Tuesday, January 18, 2011

King George & The Impostor Complex

I highly recommend you see “The King’s Speech.” Colin Firth, as King George, battles a painful upbringing overshadowed by a charismatic brother, an inhibiting stammer and his belief that he wasn’t fit to be King. He dreaded public speaking. Geoffrey Rush plays Lionel Logue, an uncredentialed speech therapist/coach with unorthodox methods who is able to help “Bertie” manage his fears and speak to his nation on the eve of war. Firth’s sister is a speech therapist and supplied the exercises used in the film.

The 73 yr old author of the screenplay, David Seidler, was a stutterer himself and was inspired by the King’s determination to overcome his affliction. The royal family was embarrassed and hid any mention of a therapist but Seidler was able to locate Logue’s son. He was given access to notes Logue had recorded of his sessions with the King. However, Seidler promised Elizabeth, the Queen Mum (Helena Bonham Carter) that he wouldn’t publish the story until her death and she didn’t pass until 2002 at 102 years.

“Stutterers,” Seidler explains, “grow up feeling they have no voice, that they can’t be heard: they see in the eyes of their pained listeners that they have no right to speak. I was overwhelmed,” he said, “when the audience applauded at the end of the movie. Because for the first time ever, the penny dropped and I felt I had a voice and had been heard.”

It might surprise you or be reassuring to learn that even Colin Firth admits, “I’ve never stuttered, but I’ve had the same drowning feeling from stage fright. When I forget my lines, I forget who I am, where I am. It feels like an eternity until I come back.” This amazing actor has not let his fears destroy his performance but says he has found he can turn his tension into a positive thing.

We’ll blog more next month about fears and ways to challenge the feeling of being a fraud. Have you ever felt you were an impostor?
After you’ve seen “The King’s Speech”, check out the site below to hear King George making the actual speech from the film on the radio.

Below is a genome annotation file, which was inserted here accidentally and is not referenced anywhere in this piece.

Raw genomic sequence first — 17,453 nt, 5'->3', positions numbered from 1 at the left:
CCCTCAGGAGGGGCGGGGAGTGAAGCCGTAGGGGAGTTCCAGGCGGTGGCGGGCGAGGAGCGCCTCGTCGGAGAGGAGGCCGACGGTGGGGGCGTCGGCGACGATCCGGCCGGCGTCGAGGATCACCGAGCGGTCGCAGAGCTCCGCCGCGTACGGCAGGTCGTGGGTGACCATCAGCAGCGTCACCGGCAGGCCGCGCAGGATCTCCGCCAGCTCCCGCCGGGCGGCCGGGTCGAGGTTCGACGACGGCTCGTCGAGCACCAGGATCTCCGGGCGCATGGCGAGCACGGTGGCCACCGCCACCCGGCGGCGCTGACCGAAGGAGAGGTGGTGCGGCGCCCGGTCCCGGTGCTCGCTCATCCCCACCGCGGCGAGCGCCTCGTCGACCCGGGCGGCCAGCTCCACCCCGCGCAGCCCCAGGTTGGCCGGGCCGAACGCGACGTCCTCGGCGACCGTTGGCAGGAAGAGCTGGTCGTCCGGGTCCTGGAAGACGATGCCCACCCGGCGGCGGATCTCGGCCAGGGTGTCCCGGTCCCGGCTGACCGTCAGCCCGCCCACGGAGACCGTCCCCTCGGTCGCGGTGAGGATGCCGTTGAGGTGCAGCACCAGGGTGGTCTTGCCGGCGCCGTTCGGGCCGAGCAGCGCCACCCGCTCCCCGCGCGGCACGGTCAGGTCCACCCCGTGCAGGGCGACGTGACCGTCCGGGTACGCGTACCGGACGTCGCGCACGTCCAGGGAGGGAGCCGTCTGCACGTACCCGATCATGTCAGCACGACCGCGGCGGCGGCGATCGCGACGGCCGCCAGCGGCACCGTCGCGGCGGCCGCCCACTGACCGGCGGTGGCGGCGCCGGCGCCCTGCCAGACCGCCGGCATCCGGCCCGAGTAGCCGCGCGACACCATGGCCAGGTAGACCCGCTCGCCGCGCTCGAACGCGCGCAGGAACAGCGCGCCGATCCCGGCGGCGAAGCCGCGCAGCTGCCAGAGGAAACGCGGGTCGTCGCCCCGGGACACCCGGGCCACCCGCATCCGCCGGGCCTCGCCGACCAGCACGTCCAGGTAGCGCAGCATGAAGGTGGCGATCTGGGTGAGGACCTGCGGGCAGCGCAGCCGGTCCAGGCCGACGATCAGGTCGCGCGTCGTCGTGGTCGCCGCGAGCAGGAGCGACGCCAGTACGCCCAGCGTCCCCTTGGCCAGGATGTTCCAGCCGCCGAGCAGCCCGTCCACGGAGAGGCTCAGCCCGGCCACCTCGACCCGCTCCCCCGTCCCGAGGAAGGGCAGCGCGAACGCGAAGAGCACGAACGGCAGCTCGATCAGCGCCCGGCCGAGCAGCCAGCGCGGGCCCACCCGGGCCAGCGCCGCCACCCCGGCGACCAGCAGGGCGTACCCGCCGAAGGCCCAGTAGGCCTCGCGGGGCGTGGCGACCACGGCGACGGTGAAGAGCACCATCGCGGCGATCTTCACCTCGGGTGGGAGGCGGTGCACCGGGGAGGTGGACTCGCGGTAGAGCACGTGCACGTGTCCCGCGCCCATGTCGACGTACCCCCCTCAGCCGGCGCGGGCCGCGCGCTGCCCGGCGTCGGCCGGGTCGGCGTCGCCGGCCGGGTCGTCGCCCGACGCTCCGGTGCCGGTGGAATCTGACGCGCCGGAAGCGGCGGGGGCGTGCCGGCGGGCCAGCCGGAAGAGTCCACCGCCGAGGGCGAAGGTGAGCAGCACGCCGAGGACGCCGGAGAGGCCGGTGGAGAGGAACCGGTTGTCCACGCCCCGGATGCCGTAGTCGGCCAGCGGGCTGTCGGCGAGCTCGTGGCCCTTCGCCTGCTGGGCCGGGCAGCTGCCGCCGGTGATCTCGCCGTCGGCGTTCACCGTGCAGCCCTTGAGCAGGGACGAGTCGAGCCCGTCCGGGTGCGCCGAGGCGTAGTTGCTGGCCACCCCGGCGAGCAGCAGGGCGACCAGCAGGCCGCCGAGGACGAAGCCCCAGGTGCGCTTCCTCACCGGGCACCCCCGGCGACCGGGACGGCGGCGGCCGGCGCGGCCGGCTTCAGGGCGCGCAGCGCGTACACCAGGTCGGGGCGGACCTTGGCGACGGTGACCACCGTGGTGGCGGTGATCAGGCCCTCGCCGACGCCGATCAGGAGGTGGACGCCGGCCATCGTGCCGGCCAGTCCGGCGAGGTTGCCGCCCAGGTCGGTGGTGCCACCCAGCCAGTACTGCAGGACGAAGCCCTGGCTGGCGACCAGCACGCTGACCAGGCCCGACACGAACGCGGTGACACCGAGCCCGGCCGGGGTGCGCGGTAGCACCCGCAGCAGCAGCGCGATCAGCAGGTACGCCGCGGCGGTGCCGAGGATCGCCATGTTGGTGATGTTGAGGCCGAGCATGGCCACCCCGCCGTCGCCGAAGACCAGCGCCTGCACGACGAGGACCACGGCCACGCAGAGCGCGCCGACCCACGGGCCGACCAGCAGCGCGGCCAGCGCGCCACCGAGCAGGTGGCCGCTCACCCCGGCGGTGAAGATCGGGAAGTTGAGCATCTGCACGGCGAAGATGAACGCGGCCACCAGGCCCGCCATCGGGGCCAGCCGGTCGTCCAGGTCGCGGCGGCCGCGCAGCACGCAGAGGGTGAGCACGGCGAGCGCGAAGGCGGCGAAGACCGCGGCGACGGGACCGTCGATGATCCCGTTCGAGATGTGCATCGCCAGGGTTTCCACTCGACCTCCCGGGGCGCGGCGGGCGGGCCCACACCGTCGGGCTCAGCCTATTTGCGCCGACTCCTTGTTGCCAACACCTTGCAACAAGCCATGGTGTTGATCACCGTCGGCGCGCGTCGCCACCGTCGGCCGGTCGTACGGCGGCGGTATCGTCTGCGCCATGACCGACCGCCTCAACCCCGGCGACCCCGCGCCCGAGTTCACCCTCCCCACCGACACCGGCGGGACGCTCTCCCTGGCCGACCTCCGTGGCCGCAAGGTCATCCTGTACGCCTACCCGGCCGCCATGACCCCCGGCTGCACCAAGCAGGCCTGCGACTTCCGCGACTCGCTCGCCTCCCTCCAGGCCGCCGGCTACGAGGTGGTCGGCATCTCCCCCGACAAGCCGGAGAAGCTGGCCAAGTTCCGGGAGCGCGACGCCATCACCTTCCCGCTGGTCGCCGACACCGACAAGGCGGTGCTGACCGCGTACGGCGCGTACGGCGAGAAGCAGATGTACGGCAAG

Jan D'Arcy


Monday, January 3, 2011

Communication Skills for Job Interviews

According to a recent survey by job-placement firm Manpower, 84% of employees plan on looking for a new position in 2011. Do you feel you’re growing in your current job? Do you feel challenged or like you’re wasting your time? Are you preparing to “maintain and campaign” for a move this year?
The job market is slowing improving but you’ll face plenty of competition. Superior communication skills can give you an edge in a face-to-face interview for that promotion or new position.

1. Dress appropriately, have a confident posture, a strong handshake with direct eye contact and a pleasant smile. The interviewer forms an opinion from your non-verbal communication the minute you walk into the room.
2. Select five adjectives ( i.e. confident, calm, decisive, trustworthy and enthusiastic) that best fit the job-description to describe how you want to come across. If you review these as you introduce yourself, your body and voice will respond appropriately.
3. Use your space well. A video-tape showed women make several more adjustments with their purse, portfolio, clothing, jewelry, hair, etc. than a man does. Be lean and clean.
4. Be attentive and listen carefully. Keep your answers concise. Talk about what you can contribute, not what you expect. Show you are easy to get along with.
5. Rehearse possible questions so there are no long hesitations.There are no right or wrong answers. The interviewer is simply trying to understand how you behaved when you faced adverse circumstances or had a tight budget. Do your homework so you can give an example of how your problem-solving transfers to his/her organization.

Good luck!

"Do not wish to be anything but what you are, and try to be that perfectly."… St. Francis de Sales